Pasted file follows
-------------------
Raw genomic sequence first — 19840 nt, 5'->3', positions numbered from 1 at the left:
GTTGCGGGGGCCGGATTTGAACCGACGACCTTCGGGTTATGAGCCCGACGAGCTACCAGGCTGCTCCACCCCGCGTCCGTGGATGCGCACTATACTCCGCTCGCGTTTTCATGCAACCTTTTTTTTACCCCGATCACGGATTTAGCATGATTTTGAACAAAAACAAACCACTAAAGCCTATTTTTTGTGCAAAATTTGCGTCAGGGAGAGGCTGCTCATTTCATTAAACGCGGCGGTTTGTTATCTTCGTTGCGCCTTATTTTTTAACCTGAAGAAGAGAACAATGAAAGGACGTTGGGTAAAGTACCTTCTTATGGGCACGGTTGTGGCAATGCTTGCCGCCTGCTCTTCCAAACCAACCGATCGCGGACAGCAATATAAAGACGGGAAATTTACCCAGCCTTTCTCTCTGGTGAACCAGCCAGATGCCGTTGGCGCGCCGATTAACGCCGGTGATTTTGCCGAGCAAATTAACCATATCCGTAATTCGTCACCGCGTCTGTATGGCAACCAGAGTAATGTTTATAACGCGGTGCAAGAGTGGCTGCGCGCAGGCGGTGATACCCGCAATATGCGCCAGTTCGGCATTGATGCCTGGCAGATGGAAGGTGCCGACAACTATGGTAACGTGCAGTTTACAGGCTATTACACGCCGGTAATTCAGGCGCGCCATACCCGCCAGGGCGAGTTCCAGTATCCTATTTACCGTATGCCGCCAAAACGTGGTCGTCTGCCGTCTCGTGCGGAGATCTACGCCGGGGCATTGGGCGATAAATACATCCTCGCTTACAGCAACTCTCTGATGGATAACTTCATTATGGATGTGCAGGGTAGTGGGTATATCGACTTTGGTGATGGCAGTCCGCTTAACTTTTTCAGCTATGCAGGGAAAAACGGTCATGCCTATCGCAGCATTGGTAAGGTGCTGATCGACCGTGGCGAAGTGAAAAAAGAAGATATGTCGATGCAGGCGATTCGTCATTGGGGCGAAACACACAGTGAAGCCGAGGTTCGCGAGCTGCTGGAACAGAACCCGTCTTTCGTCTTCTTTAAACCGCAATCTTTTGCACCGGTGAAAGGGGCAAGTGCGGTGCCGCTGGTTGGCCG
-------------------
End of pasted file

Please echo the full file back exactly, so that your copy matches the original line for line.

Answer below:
Raw genomic sequence first — 19840 nt, 5'->3', positions numbered from 1 at the left:
GTTGCGGGGGCCGGATTTGAACCGACGACCTTCGGGTTATGAGCCCGACGAGCTACCAGGCTGCTCCACCCCGCGTCCGTGGATGCGCACTATACTCCGCTCGCGTTTTCATGCAACCTTTTTTTTACCCCGATCACGGATTTAGCATGATTTTGAACAAAAACAAACCACTAAAGCCTATTTTTTGTGCAAAATTTGCGTCAGGGAGAGGCTGCTCATTTCATTAAACGCGGCGGTTTGTTATCTTCGTTGCGCCTTATTTTTTAACCTGAAGAAGAGAACAATGAAAGGACGTTGGGTAAAGTACCTTCTTATGGGCACGGTTGTGGCAATGCTTGCCGCCTGCTCTTCCAAACCAACCGATCGCGGACAGCAATATAAAGACGGGAAATTTACCCAGCCTTTCTCTCTGGTGAACCAGCCAGATGCCGTTGGCGCGCCGATTAACGCCGGTGATTTTGCCGAGCAAATTAACCATATCCGTAATTCGTCACCGCGTCTGTATGGCAACCAGAGTAATGTTTATAACGCGGTGCAAGAGTGGCTGCGCGCAGGCGGTGATACCCGCAATATGCGCCAGTTCGGCATTGATGCCTGGCAGATGGAAGGTGCCGACAACTATGGTAACGTGCAGTTTACAGGCTATTACACGCCGGTAATTCAGGCGCGCCATACCCGCCAGGGCGAGTTCCAGTATCCTATTTACCGTATGCCGCCAAAACGTGGTCGTCTGCCGTCTCGTGCGGAGATCTACGCCGGGGCATTGGGCGATAAATACATCCTCGCTTACAGCAACTCTCTGATGGATAACTTCATTATGGATGTGCAGGGTAGTGGGTATATCGACTTTGGTGATGGCAGTCCGCTTAACTTTTTCAGCTATGCAGGGAAAAACGGTCATGCCTATCGCAGCATTGGTAAGGTGCTGATCGACCGTGGCGAAGTGAAAAAAGAAGATATGTCGATGCAGGCGATTCGTCATTGGGGCGAAACACACAGTGAAGCCGAGGTTCGCGAGCTGCTGGAACAGAACCCGTCTTTCGTCTTCTTTAAACCGCAATCTTTTGCACCGGTGAAAGGGGCAAGTGCGGTGCCGCTGGTTGGCCG